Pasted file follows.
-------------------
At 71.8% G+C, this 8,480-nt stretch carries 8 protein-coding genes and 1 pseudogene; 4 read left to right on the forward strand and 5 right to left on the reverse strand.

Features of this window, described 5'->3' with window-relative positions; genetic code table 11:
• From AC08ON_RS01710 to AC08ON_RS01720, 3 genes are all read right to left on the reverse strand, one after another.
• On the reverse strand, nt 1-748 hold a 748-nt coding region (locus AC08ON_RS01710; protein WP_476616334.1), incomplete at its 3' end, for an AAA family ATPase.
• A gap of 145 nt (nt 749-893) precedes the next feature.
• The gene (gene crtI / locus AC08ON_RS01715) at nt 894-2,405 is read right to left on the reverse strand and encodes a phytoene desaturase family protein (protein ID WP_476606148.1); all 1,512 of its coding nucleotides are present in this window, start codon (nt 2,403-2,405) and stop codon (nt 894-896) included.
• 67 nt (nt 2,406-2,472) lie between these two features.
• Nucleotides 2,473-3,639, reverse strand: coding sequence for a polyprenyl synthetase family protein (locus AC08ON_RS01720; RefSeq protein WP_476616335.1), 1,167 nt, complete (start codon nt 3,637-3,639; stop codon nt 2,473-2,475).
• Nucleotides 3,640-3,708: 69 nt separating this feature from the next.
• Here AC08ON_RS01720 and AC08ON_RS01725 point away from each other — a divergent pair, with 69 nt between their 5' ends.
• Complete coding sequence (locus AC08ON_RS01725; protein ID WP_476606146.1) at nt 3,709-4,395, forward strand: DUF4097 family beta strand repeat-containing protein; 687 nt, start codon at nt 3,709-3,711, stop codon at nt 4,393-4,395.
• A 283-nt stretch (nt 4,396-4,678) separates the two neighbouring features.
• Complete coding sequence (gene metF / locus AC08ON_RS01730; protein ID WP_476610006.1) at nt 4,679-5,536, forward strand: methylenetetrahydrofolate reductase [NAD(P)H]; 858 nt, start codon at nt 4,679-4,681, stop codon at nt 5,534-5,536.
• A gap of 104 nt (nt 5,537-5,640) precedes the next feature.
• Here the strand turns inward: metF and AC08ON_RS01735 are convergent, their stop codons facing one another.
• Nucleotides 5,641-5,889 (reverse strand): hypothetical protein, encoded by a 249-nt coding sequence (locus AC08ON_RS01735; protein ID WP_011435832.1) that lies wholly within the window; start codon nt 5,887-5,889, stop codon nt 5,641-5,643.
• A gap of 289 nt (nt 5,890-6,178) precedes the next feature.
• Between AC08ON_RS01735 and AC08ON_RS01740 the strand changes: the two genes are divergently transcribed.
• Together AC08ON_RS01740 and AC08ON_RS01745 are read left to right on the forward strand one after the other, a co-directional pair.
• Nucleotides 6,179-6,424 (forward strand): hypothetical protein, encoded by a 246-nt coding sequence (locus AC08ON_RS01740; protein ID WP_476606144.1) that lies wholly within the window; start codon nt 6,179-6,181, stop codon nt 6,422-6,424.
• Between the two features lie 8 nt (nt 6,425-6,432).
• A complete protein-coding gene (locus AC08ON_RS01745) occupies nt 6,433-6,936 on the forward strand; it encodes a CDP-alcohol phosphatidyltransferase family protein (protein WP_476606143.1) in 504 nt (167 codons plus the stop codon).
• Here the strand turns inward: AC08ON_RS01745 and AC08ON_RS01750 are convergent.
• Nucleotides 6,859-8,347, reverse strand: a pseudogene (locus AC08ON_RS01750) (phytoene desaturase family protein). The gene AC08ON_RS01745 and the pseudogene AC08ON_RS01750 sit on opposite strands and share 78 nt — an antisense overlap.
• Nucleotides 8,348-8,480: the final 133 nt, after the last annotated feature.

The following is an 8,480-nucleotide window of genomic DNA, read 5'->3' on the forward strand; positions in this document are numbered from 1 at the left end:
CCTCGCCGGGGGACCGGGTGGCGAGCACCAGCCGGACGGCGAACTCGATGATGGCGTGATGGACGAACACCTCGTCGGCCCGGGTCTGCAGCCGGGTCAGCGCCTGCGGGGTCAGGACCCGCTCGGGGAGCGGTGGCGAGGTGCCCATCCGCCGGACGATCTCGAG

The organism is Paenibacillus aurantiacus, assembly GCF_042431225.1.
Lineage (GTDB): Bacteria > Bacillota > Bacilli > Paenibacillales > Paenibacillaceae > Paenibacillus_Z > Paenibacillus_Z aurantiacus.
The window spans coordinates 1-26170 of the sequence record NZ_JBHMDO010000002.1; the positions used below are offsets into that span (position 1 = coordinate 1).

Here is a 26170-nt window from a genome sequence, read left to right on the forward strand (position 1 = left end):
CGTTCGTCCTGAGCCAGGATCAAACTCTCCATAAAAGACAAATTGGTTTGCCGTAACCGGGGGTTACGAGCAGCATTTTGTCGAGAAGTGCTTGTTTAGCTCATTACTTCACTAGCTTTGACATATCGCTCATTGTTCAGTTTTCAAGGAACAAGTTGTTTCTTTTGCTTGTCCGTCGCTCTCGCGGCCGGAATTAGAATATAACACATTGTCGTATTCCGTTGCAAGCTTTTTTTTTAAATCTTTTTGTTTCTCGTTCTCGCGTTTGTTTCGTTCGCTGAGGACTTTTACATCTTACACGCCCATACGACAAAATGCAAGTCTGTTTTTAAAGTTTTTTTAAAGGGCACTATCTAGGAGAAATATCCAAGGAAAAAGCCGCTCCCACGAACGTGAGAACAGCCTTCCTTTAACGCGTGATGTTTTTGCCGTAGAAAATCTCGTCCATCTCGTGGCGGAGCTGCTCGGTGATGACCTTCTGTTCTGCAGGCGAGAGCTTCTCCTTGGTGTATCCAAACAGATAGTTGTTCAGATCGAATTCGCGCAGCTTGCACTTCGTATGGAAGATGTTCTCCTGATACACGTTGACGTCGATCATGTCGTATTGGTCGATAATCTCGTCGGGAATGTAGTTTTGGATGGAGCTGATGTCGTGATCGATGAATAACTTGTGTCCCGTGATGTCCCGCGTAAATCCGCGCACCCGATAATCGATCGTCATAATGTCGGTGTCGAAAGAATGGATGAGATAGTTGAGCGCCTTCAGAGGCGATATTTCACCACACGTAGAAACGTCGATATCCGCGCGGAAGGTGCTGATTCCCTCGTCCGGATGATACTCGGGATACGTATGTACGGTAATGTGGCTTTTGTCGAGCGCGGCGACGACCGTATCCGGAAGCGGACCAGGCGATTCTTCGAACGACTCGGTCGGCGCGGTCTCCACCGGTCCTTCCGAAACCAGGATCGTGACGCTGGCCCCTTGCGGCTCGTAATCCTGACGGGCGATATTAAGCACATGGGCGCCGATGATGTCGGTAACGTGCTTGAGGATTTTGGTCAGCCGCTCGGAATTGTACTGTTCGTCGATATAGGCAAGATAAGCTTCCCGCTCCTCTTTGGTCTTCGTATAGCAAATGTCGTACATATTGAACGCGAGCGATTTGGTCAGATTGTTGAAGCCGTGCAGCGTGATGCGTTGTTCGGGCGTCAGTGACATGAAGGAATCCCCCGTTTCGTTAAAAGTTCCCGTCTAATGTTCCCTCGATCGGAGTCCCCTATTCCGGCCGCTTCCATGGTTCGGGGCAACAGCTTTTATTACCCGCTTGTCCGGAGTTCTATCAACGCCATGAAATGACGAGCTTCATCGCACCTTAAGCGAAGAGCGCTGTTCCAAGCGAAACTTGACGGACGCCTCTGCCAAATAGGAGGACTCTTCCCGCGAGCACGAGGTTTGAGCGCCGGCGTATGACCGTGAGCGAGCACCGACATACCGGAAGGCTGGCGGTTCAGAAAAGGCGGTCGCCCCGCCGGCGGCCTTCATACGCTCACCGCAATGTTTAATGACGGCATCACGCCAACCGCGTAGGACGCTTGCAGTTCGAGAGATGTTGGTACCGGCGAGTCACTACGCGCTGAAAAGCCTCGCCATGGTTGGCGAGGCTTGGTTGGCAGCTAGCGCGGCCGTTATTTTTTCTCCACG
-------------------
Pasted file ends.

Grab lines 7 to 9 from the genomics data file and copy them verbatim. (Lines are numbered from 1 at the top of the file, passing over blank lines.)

• 67 nt (nt 2,406-2,472) lie between these two features.
• Nucleotides 2,473-3,639, reverse strand: coding sequence for a polyprenyl synthetase family protein (locus AC08ON_RS01720; RefSeq protein WP_476616335.1), 1,167 nt, complete (start codon nt 3,637-3,639; stop codon nt 2,473-2,475).
• Nucleotides 3,640-3,708: 69 nt separating this feature from the next.